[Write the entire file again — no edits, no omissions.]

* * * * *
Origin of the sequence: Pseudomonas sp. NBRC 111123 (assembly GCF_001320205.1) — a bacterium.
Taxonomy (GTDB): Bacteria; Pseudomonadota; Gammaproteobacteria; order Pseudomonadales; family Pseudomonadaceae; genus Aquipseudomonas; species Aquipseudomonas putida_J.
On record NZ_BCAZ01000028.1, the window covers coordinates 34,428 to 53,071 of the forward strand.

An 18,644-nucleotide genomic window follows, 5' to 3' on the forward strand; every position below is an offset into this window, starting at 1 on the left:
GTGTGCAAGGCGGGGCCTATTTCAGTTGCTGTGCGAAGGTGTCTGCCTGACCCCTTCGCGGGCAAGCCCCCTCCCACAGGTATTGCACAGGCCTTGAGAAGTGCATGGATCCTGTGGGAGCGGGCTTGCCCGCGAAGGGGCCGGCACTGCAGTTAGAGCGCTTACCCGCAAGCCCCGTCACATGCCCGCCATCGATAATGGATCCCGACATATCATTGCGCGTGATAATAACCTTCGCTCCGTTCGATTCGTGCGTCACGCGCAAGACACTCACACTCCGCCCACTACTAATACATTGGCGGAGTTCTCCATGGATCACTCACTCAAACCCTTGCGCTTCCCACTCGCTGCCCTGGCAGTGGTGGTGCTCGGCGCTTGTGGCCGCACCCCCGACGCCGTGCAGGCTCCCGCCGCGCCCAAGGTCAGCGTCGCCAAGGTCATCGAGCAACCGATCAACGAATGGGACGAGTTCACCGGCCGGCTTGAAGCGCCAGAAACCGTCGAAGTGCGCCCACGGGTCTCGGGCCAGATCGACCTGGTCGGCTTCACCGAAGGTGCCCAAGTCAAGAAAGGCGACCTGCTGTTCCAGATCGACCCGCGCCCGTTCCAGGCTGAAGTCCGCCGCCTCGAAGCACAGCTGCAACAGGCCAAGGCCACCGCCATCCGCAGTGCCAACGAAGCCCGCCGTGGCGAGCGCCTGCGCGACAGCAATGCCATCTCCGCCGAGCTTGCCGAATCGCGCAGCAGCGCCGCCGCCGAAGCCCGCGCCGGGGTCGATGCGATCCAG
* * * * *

Origin of the sequence: Pseudomonas sp. NBRC 111123 (assembly GCF_001320205.1) — a bacterium.
Taxonomy (GTDB): Bacteria; Pseudomonadota; Gammaproteobacteria; order Pseudomonadales; family Pseudomonadaceae; genus Aquipseudomonas; species Aquipseudomonas putida_J.
On record NZ_BCAZ01000028.1, the window covers coordinates 34,428 to 53,071 of the forward strand.

An 18,644-nucleotide genomic window follows, 5' to 3' on the forward strand; every position below is an offset into this window, starting at 1 on the left:
GTGTGCAAGGCGGGGCCTATTTCAGTTGCTGTGCGAAGGTGTCTGCCTGACCCCTTCGCGGGCAAGCCCCCTCCCACAGGTATTGCACAGGCCTTGAGAAGTGCATGGATCCTGTGGGAGCGGGCTTGCCCGCGAAGGGGCCGGCACTGCAGTTAGAGCGCTTACCCGCAAGCCCCGTCACATGCCCGCCATCGATAATGGATCCCGACATATCATTGCGCGTGATAATAACCTTCGCTCCGTTCGATTCGTGCGTCACGCGCAAGACACTCACACTCCGCCCACTACTAATACATTGGCGGAGTTCTCCATGGATCACTCACTCAAACCCTTGCGCTTCCCACTCGCTGCCCTGGCAGTGGTGGTGCTCGGCGCTTGTGGCCGCACCCCCGACGCCGTGCAGGCTCCCGCCGCGCCCAAGGTCAGCGTCGCCAAGGTCATCGAGCAACCGATCAACGAATGGGACGAGTTCACCGGCCGGCTTGAAGCGCCAGAAACCGTCGAAGTGCGCCCACGGGTCTCGGGCCAGATCGACCTGGTCGGCTTCACCGAAGGTGCCCAAGTCAAGAAAGGCGACCTGCTGTTCCAGATCGACCCGCGCCCGTTCCAGGCTGAAGTCCGCCGCCTCGAAGCACAGCTGCAACAGGCCAAGGCCACCGCCATCCGCAGTGCCAACGAAGCCCGCCGTGGCGAGCGCCTGCGCGACAGCAATGCCATCTCCGCCGAGCTTGCCGAATCGCGCAGCAGCGCCGCCGCCGAAGCCCGCGCCGGGGTCGATGCGATCCAG